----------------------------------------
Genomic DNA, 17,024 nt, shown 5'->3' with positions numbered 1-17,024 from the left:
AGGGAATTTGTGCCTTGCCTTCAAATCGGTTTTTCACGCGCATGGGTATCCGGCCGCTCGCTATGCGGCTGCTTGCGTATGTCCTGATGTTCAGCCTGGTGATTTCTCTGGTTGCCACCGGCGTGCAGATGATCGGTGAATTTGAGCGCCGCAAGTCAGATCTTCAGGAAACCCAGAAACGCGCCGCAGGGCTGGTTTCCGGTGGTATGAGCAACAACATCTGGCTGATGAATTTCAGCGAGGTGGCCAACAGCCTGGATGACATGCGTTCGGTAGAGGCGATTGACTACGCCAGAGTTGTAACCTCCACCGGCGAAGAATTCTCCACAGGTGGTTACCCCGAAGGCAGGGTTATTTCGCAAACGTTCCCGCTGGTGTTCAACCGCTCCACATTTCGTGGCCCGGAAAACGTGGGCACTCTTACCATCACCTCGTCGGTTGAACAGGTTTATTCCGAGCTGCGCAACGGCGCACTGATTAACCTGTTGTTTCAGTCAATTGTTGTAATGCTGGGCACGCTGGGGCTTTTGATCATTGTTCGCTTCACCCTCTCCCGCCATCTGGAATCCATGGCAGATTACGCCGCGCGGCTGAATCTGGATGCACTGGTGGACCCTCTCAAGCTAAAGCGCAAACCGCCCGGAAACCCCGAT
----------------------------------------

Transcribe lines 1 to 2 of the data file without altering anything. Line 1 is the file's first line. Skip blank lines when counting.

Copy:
Genomic DNA, 17,024 nt, shown 5'->3' with positions numbered 1-17,024 from the left:
AGGGAATTTGTGCCTTGCCTTCAAATCGGTTTTTCACGCGCATGGGTATCCGGCCGCTCGCTATGCGGCTGCTTGCGTATGTCCTGATGTTCAGCCTGGTGATTTCTCTGGTTGCCACCGGCGTGCAGATGATCGGTGAATTTGAGCGCCGCAAGTCAGATCTTCAGGAAACCCAGAAACGCGCCGCAGGGCTGGTTTCCGGTGGTATGAGCAACAACATCTGGCTGATGAATTTCAGCGAGGTGGCCAACAGCCTGGATGACATGCGTTCGGTAGAGGCGATTGACTACGCCAGAGTTGTAACCTCCACCGGCGAAGAATTCTCCACAGGTGGTTACCCCGAAGGCAGGGTTATTTCGCAAACGTTCCCGCTGGTGTTCAACCGCTCCACATTTCGTGGCCCGGAAAACGTGGGCACTCTTACCATCACCTCGTCGGTTGAACAGGTTTATTCCGAGCTGCGCAACGGCGCACTGATTAACCTGTTGTTTCAGTCAATTGTTGTAATGCTGGGCACGCTGGGGCTTTTGATCATTGTTCGCTTCACCCTCTCCCGCCATCTGGAATCCATGGCAGATTACGCCGCGCGGCTGAATCTGGATGCACTGGTGGACCCTCTCAAGCTAAAGCGCAAACCGCCCGGAAACCCCGAT